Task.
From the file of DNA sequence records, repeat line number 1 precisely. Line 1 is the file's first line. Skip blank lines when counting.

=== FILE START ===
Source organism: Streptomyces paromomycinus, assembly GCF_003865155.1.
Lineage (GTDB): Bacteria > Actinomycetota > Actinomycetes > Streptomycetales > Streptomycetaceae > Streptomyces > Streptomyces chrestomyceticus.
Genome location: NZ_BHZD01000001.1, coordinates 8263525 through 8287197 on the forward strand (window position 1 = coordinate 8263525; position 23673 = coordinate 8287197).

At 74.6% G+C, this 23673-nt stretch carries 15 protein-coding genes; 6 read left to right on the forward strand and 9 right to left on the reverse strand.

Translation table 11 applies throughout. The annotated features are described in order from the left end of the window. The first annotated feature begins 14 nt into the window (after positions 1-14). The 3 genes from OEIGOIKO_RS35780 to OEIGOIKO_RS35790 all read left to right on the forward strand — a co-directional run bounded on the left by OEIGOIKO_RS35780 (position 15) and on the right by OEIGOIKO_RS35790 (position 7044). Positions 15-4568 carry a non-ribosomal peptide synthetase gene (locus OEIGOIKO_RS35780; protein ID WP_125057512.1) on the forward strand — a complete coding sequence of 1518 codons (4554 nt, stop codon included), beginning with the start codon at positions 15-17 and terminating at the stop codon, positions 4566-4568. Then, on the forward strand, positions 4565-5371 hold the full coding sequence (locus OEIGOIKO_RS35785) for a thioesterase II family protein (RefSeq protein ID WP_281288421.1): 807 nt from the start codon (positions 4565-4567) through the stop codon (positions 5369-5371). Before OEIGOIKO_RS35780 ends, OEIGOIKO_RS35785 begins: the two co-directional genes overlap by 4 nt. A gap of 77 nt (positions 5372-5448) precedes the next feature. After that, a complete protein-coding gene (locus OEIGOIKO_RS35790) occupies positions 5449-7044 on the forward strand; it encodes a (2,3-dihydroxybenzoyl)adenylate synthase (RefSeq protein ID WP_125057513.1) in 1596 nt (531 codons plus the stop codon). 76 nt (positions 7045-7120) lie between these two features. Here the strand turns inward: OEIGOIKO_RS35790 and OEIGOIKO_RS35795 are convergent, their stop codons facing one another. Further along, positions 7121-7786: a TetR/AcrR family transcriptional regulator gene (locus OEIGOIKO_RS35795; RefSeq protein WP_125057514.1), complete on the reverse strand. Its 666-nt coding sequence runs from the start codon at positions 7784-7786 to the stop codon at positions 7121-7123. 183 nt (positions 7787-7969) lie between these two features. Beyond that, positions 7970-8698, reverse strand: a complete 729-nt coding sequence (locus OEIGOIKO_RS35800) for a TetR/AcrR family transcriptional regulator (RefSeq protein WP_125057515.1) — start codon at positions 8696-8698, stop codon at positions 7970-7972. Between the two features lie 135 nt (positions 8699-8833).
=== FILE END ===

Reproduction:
Source organism: Streptomyces paromomycinus, assembly GCF_003865155.1.